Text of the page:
[gmpi] Re: Topic 1: Audience for and users of plugins

  • From: "Mikael Hillborg" <mikael@xxxxxx>
  • To: <gmpi@xxxxxxxxxxxxx>
  • Date: Mon, 17 Feb 2003 10:43:19 +0100

> I think that the topic of discussion right now is (2): Support <how many> 
> kinds of applications.

How about these 4:

1. Generators (audio, midi etc)
2. Processors (audio, midi etc)
3. Applications which can be both generators and processors. (e.g. a synth with 
an "external" input)
4. Combined "networks" of the above. (e.g. a modular synth)
> Most of us here are very well versed in the domain of floating point DSP,
> written in C/C++ (primarily), running on Windows, Mac and Linux (primarily),
> packaged as in-process plugins.  Does this mean that the scope of GMPI
> should therefore be restricted to the aforementioned?  Let's not assume so,
> not just yet.

No, but it's a good start. If we can't get it to work for the above three 
then it'll be very difficult to specify something useful for say Sharc DSP 
like the Cremware stuff or Digidesign's Protools system. See Mac/Win/Linux as a 
test, because going beyond that to support a wide range of DSP systems is even 

> It's safe to assume that GMPI needs to cover at least that much ground.  But
> what more?
> - DSP based systems.  Is it feasable that one plugin API can allow the same
> source to be cross-compiled for DSPs and native systems?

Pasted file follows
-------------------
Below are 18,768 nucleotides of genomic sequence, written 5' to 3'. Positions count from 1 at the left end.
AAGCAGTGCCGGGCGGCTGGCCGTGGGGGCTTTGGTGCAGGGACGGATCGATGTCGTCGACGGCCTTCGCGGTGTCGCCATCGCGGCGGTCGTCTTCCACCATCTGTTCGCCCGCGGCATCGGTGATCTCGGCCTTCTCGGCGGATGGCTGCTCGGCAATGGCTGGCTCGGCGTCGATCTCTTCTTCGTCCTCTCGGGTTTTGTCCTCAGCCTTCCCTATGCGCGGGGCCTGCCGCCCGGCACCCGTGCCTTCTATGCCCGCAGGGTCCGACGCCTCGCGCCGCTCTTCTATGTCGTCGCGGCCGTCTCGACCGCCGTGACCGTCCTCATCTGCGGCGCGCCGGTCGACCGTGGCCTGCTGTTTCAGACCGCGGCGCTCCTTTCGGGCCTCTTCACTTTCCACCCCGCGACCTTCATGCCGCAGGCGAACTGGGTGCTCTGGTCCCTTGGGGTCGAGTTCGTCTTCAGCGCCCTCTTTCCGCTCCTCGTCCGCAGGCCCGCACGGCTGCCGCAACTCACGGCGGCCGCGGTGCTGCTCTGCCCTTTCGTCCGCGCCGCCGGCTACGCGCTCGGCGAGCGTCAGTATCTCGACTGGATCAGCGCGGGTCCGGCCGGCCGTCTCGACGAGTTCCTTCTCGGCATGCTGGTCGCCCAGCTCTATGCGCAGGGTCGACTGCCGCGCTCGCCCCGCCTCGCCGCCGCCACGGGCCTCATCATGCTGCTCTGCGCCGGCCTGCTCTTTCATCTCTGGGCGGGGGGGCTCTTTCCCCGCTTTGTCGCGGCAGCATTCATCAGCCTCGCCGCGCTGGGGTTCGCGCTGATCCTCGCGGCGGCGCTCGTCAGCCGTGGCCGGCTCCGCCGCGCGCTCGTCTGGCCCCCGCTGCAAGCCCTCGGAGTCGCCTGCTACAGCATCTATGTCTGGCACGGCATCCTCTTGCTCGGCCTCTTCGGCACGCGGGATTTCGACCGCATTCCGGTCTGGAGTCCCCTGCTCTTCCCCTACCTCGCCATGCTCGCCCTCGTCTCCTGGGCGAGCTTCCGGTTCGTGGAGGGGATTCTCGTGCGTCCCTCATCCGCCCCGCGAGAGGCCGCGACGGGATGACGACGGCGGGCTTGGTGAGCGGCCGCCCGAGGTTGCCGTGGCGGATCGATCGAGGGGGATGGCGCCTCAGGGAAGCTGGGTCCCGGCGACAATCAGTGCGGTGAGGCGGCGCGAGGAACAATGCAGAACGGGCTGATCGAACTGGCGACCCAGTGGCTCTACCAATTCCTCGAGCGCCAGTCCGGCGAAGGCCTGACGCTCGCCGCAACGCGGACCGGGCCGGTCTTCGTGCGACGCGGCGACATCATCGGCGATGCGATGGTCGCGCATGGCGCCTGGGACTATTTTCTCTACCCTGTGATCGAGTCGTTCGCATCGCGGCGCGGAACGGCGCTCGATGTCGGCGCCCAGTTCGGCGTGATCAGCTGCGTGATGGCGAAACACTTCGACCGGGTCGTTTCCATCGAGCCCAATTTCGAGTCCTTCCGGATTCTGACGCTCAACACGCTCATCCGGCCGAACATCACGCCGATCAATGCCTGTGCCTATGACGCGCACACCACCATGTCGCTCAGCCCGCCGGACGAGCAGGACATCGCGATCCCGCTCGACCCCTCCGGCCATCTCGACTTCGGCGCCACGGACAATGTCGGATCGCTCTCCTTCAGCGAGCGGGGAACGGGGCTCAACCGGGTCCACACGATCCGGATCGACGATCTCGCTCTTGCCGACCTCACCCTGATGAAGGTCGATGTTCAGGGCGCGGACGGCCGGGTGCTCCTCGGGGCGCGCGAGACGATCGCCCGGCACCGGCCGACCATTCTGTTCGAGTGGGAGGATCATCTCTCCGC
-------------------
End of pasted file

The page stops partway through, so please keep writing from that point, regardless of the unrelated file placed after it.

The difference between fixed point DSP system which has say a Harvard 
architecture and a Windows system is just too big. We have the floating point 
fixed point issue, and systems like the Creamware Pulsar / Sharcs (and Protools
I assume) might do load balancing over several DSPs, which is very hard to deal 
with on such a generic level. 
> I am also an incrementalist in my approach to development.  But I believe
> that if we set out to develop a standard that covers only the ground that we
> are familiar with, then our success will be confined to a little fishbowl.

But we must start somewhere, and we shouldn't omit these platforms should we? 

> Someday soon, other "standards" will emerge to cover those unfamiliar bits
> (PDAs, cell phones, game consoles, embedded) in a way that looks similar yet
> is incompatible.

But trying to get all PDAs, cell phones and game consoles into this standard
is an impossible task, believe me. I've worked a lot with small handheld devices
(and written books about development for such). And you won't be able to support
all, because they all behave different and have limitations in all kinds of 
Each device has its own set of limitations, which is not necessarily the same
kind of limitations on another device. Not even J2ME works in practice. It is 
supposed to execute on all small handheld devices (e.g. phones) that support 
it, but since many manufacturers implement their own virtual machine they 
also have their own set of bugs in the virtual machine... 

But the trend is clearly moving towards "standard" operating systems for 
small handheld devices and the future battle seems to be between two flavours:
embedded Windows or Linux. So if our plugin format is developed for Win/Linux
then it'll probably be less of a problem to port it to these type of devices.
> Perhaps the answer is not to set out design a fully comprehensive
> specification.  Better would be to recognize where future work is needed,
> designate those areas for subsequent spec versions, and make sure we don't
> design ourselves into a corner.

Yes, maybe we should identify what already works (and consequently doesn't
have to be reinvented) and where work needs to be done. 


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